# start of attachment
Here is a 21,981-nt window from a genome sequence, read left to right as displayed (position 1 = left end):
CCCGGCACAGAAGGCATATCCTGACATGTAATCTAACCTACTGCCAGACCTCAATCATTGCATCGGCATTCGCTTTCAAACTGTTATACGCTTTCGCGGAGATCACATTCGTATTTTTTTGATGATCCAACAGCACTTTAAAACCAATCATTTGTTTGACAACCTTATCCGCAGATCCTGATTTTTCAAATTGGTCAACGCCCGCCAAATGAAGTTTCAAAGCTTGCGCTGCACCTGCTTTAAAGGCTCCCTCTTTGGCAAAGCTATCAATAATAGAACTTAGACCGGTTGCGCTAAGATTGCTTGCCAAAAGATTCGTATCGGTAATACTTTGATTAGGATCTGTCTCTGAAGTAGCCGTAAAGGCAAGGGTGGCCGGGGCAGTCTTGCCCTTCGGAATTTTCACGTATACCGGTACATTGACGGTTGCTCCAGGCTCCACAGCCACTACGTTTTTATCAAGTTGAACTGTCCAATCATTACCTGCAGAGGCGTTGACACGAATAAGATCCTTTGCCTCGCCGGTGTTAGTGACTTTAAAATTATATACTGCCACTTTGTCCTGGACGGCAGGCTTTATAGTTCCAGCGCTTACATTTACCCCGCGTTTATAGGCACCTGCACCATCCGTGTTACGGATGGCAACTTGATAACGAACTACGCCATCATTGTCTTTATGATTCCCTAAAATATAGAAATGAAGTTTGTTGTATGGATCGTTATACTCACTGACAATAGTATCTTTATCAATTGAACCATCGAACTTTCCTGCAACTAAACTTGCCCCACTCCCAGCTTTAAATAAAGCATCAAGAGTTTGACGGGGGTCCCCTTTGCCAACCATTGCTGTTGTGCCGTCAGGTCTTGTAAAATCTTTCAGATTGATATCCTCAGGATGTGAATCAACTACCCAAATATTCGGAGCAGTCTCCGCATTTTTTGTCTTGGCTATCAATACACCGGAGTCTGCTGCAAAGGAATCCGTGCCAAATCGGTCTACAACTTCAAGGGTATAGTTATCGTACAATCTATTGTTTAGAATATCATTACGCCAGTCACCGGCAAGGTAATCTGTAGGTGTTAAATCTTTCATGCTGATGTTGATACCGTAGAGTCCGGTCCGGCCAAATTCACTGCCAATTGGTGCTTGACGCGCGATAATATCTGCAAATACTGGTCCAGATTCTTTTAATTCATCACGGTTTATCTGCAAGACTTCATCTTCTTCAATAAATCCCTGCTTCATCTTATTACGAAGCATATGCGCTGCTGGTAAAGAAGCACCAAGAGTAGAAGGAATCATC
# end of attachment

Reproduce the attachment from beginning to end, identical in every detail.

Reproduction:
Here is a 21,981-nt window from a genome sequence, read left to right as displayed (position 1 = left end):
CCCGGCACAGAAGGCATATCCTGACATGTAATCTAACCTACTGCCAGACCTCAATCATTGCATCGGCATTCGCTTTCAAACTGTTATACGCTTTCGCGGAGATCACATTCGTATTTTTTTGATGATCCAACAGCACTTTAAAACCAATCATTTGTTTGACAACCTTATCCGCAGATCCTGATTTTTCAAATTGGTCAACGCCCGCCAAATGAAGTTTCAAAGCTTGCGCTGCACCTGCTTTAAAGGCTCCCTCTTTGGCAAAGCTATCAATAATAGAACTTAGACCGGTTGCGCTAAGATTGCTTGCCAAAAGATTCGTATCGGTAATACTTTGATTAGGATCTGTCTCTGAAGTAGCCGTAAAGGCAAGGGTGGCCGGGGCAGTCTTGCCCTTCGGAATTTTCACGTATACCGGTACATTGACGGTTGCTCCAGGCTCCACAGCCACTACGTTTTTATCAAGTTGAACTGTCCAATCATTACCTGCAGAGGCGTTGACACGAATAAGATCCTTTGCCTCGCCGGTGTTAGTGACTTTAAAATTATATACTGCCACTTTGTCCTGGACGGCAGGCTTTATAGTTCCAGCGCTTACATTTACCCCGCGTTTATAGGCACCTGCACCATCCGTGTTACGGATGGCAACTTGATAACGAACTACGCCATCATTGTCTTTATGATTCCCTAAAATATAGAAATGAAGTTTGTTGTATGGATCGTTATACTCACTGACAATAGTATCTTTATCAATTGAACCATCGAACTTTCCTGCAACTAAACTTGCCCCACTCCCAGCTTTAAATAAAGCATCAAGAGTTTGACGGGGGTCCCCTTTGCCAACCATTGCTGTTGTGCCGTCAGGTCTTGTAAAATCTTTCAGATTGATATCCTCAGGATGTGAATCAACTACCCAAATATTCGGAGCAGTCTCCGCATTTTTTGTCTTGGCTATCAATACACCGGAGTCTGCTGCAAAGGAATCCGTGCCAAATCGGTCTACAACTTCAAGGGTATAGTTATCGTACAATCTATTGTTTAGAATATCATTACGCCAGTCACCGGCAAGGTAATCTGTAGGTGTTAAATCTTTCATGCTGATGTTGATACCGTAGAGTCCGGTCCGGCCAAATTCACTGCCAATTGGTGCTTGACGCGCGATAATATCTGCAAATACTGGTCCAGATTCTTTTAATTCATCACGGTTTATCTGCAAGACTTCATCTTCTTCAATAAATCCCTGCTTCATCTTATTACGAAGCATATGCGCTGCTGGTAAAGAAGCACCAAGAGTAGAAGGAATCATC